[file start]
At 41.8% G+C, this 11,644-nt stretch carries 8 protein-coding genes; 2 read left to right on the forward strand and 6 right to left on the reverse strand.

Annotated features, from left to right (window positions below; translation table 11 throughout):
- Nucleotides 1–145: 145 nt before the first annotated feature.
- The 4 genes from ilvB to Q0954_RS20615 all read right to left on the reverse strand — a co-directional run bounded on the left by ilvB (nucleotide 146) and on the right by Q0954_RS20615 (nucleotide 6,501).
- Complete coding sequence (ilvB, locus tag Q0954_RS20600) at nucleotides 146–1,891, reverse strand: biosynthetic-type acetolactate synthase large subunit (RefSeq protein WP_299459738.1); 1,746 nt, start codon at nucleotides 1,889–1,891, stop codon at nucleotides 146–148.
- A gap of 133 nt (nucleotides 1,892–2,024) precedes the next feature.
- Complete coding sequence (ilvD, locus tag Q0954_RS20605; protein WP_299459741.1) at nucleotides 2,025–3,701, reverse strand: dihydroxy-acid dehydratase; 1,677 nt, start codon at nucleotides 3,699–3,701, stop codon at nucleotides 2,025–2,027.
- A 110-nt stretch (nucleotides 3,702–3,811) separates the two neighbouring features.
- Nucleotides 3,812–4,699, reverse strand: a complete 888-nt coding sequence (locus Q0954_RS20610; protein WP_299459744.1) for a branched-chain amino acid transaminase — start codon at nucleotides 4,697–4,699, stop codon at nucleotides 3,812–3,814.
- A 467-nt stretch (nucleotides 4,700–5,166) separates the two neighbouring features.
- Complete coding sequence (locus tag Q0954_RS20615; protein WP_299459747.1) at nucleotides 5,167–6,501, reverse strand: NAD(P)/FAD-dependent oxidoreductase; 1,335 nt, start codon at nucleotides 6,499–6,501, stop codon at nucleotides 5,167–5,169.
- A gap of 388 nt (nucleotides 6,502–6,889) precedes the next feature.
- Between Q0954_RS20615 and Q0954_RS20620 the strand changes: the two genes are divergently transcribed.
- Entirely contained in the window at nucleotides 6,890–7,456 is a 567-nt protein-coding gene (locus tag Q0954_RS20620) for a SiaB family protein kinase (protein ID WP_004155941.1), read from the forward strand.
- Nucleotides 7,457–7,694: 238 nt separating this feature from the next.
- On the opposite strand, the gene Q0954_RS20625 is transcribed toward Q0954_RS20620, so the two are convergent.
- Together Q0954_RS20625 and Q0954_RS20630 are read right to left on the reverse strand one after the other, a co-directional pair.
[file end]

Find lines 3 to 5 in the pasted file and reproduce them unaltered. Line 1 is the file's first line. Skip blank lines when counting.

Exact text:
- Nucleotides 1–145: 145 nt before the first annotated feature.
- The 4 genes from ilvB to Q0954_RS20615 all read right to left on the reverse strand — a co-directional run bounded on the left by ilvB (nucleotide 146) and on the right by Q0954_RS20615 (nucleotide 6,501).
- Complete coding sequence (ilvB, locus tag Q0954_RS20600) at nucleotides 146–1,891, reverse strand: biosynthetic-type acetolactate synthase large subunit (RefSeq protein WP_299459738.1); 1,746 nt, start codon at nucleotides 1,889–1,891, stop codon at nucleotides 146–148.